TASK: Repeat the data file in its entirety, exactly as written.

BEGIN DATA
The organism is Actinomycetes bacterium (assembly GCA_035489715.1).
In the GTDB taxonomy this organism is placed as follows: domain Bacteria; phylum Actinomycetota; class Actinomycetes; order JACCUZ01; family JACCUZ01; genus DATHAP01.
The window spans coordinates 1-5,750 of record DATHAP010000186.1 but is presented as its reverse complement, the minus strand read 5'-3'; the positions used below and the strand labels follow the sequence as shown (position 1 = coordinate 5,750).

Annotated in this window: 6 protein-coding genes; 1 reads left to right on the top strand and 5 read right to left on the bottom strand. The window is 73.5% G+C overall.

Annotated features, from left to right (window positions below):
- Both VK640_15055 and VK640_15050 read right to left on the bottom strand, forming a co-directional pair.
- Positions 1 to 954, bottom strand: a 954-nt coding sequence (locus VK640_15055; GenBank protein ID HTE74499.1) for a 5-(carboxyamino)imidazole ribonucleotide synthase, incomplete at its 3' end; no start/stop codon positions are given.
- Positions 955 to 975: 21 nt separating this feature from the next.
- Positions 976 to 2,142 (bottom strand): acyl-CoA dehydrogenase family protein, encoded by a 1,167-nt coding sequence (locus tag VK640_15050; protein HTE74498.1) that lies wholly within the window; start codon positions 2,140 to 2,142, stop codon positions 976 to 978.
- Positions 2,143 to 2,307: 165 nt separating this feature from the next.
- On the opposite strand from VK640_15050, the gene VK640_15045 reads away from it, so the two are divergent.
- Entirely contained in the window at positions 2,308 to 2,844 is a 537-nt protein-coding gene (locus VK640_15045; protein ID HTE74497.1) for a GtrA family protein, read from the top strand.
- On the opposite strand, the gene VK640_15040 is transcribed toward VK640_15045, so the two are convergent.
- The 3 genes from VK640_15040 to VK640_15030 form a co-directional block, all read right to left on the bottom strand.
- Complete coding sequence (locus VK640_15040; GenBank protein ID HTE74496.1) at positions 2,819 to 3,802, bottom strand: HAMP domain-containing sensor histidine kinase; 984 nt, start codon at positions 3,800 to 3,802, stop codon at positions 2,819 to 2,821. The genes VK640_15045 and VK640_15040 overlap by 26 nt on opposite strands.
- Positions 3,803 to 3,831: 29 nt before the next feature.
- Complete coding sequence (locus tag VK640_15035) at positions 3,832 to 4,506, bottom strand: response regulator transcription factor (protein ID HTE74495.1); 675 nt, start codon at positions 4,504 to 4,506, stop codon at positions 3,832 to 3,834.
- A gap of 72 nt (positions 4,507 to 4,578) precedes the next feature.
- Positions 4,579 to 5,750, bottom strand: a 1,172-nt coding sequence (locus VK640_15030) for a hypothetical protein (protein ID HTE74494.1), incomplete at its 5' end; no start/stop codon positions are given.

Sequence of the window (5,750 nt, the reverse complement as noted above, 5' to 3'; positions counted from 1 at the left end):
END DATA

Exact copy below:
The organism is Actinomycetes bacterium (assembly GCA_035489715.1).
In the GTDB taxonomy this organism is placed as follows: domain Bacteria; phylum Actinomycetota; class Actinomycetes; order JACCUZ01; family JACCUZ01; genus DATHAP01.
The window spans coordinates 1-5,750 of record DATHAP010000186.1 but is presented as its reverse complement, the minus strand read 5'-3'; the positions used below and the strand labels follow the sequence as shown (position 1 = coordinate 5,750).

Annotated in this window: 6 protein-coding genes; 1 reads left to right on the top strand and 5 read right to left on the bottom strand. The window is 73.5% G+C overall.

Annotated features, from left to right (window positions below):
- Both VK640_15055 and VK640_15050 read right to left on the bottom strand, forming a co-directional pair.
- Positions 1 to 954, bottom strand: a 954-nt coding sequence (locus VK640_15055; GenBank protein ID HTE74499.1) for a 5-(carboxyamino)imidazole ribonucleotide synthase, incomplete at its 3' end; no start/stop codon positions are given.
- Positions 955 to 975: 21 nt separating this feature from the next.
- Positions 976 to 2,142 (bottom strand): acyl-CoA dehydrogenase family protein, encoded by a 1,167-nt coding sequence (locus tag VK640_15050; protein HTE74498.1) that lies wholly within the window; start codon positions 2,140 to 2,142, stop codon positions 976 to 978.
- Positions 2,143 to 2,307: 165 nt separating this feature from the next.
- On the opposite strand from VK640_15050, the gene VK640_15045 reads away from it, so the two are divergent.
- Entirely contained in the window at positions 2,308 to 2,844 is a 537-nt protein-coding gene (locus VK640_15045; protein ID HTE74497.1) for a GtrA family protein, read from the top strand.
- On the opposite strand, the gene VK640_15040 is transcribed toward VK640_15045, so the two are convergent.
- The 3 genes from VK640_15040 to VK640_15030 form a co-directional block, all read right to left on the bottom strand.
- Complete coding sequence (locus VK640_15040; GenBank protein ID HTE74496.1) at positions 2,819 to 3,802, bottom strand: HAMP domain-containing sensor histidine kinase; 984 nt, start codon at positions 3,800 to 3,802, stop codon at positions 2,819 to 2,821. The genes VK640_15045 and VK640_15040 overlap by 26 nt on opposite strands.
- Positions 3,803 to 3,831: 29 nt before the next feature.
- Complete coding sequence (locus tag VK640_15035) at positions 3,832 to 4,506, bottom strand: response regulator transcription factor (protein ID HTE74495.1); 675 nt, start codon at positions 4,504 to 4,506, stop codon at positions 3,832 to 3,834.
- A gap of 72 nt (positions 4,507 to 4,578) precedes the next feature.
- Positions 4,579 to 5,750, bottom strand: a 1,172-nt coding sequence (locus VK640_15030) for a hypothetical protein (protein ID HTE74494.1), incomplete at its 5' end; no start/stop codon positions are given.

Sequence of the window (5,750 nt, the reverse complement as noted above, 5' to 3'; positions counted from 1 at the left end):